Further, LNG as a resource is becoming a bigger factor in the world energy market, with more and more countries becoming either importers or exporters of the fuel. For importers, LNG represents an alternate fuel source, often transported via alternate pipelines not controlled by Moscow.

. . . The United States has become an important player in the LNG market. In 2016, we began exporting LNG to Brazil, India, the United Arab Emirates, Argentina, Portugal, Kuwait, Chile, Spain, China, Jordan, and the United Kingdom. The inroads the United States is making into these countries' gas markets represents a direct threat to the Russian presence — and not a moment too soon. Some European countries are still entirely dependent on Moscow for supplies. But in other countries, the impact of LNG is already changing the dynamic with Russia.

In 2014, Lithuania built its own import terminal for natural gas; before that, it had relied on Russia for 100 percent of its gas supply. What impact did the new terminal have?

It allowed Lithuania to negotiate a 20 percent discount on its next contract with Gazprom. In the past, such feats would have been unthinkable: If you pushed back on Gazprom, Gazprom would turn off the spigot (or threaten to). After the introduction of LNG, that threat would not mean as much.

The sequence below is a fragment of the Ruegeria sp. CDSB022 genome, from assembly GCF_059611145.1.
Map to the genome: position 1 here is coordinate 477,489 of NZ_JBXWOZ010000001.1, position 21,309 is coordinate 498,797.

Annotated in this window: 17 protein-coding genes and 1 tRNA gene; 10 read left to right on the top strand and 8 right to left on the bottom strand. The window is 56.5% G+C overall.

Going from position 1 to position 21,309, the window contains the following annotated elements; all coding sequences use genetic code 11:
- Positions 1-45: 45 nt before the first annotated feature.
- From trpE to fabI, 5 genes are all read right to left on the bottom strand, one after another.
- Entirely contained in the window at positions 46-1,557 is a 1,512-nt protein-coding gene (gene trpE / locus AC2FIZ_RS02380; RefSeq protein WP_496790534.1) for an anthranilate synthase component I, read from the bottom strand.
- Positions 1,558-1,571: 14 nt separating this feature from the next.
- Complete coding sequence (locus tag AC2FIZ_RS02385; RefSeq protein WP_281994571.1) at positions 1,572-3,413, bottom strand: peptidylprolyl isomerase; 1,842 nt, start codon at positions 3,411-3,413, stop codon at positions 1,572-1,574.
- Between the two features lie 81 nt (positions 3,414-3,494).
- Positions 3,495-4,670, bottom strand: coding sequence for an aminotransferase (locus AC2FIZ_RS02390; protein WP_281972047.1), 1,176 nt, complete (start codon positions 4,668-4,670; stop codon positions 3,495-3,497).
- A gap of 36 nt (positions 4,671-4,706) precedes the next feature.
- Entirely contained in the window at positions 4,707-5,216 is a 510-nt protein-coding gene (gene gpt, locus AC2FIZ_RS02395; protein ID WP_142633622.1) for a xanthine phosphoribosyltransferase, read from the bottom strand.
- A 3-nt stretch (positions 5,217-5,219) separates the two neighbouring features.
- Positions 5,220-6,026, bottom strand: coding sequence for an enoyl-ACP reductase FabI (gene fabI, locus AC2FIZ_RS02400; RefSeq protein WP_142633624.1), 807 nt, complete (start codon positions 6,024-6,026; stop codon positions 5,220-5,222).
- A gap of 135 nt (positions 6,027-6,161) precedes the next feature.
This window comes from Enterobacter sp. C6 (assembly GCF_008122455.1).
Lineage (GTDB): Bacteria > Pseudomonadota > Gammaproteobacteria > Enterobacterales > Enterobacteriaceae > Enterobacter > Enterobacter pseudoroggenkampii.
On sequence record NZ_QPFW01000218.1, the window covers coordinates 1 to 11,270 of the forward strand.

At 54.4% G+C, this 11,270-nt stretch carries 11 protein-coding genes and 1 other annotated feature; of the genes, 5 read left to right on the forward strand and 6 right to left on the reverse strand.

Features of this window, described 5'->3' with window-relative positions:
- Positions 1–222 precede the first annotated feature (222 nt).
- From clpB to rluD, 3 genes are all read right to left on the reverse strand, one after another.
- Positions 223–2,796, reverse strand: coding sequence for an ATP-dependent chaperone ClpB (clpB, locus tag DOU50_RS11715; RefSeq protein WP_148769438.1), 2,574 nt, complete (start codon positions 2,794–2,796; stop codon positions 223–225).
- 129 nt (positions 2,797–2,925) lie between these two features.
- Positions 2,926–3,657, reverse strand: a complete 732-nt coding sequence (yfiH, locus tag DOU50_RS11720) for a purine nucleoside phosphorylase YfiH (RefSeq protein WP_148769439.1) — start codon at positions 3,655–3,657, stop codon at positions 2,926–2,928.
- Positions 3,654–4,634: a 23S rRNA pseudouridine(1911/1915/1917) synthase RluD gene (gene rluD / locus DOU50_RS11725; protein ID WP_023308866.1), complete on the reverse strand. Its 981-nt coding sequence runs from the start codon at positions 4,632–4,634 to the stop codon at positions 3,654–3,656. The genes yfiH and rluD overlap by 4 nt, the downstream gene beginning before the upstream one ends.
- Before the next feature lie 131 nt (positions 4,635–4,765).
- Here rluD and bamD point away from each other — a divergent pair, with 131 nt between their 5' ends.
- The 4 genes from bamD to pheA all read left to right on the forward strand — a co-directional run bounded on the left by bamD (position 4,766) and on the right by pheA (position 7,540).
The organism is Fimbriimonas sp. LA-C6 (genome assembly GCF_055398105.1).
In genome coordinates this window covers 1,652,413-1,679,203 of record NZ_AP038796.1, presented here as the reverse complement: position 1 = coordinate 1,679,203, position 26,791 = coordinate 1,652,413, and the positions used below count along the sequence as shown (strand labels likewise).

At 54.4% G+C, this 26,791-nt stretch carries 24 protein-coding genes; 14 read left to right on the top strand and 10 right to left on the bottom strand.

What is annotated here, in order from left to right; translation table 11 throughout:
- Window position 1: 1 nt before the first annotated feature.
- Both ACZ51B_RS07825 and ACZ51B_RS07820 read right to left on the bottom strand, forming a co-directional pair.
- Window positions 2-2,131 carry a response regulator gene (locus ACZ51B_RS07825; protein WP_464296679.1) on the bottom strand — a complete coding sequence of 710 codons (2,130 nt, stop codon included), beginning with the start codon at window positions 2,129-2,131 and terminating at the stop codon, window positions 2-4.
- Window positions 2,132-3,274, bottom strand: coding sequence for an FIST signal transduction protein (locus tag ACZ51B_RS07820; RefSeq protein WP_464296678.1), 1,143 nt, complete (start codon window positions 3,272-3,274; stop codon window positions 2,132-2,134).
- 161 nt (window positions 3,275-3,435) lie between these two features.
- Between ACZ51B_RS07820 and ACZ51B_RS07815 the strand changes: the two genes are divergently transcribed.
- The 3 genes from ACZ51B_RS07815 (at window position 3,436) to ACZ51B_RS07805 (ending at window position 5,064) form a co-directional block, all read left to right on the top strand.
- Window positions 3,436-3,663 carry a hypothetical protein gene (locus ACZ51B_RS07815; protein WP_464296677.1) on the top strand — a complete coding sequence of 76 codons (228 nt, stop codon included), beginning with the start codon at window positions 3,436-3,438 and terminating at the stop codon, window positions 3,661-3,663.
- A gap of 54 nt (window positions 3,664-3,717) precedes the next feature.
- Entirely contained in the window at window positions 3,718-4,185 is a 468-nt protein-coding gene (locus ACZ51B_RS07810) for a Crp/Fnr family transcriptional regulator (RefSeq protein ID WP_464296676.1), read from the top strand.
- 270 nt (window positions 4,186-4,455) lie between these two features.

In April 2017, Gary Cohn, director of the White House's National Economic Council, said the Trump administration would move faster on approvals for LNG export terminals — a hopeful sign for the future.

In short, on the gas front, technology and market demand are conspiring against Putin. The marketplace is fundamentally changing, and Russia's gas monopoly in Europe is not likely to survive in its present form. Moscow will always be a power player, but any lessening of its former stranglehold on what basically were, for many years, captive markets will change the economic realities. Gazprom will not be able to play such hardball on contracts, dictating the terms of long-term deals that give recipient countries no negotiability on price or other matters. It will have to make compromises, and those compromises will weaken Russia's ability to "weaponize" gas supplies in pursuit of its foreign policy goals.

Finally, the sanctions against Russia, though Putin has had success in working around them, are also causing some significant pain.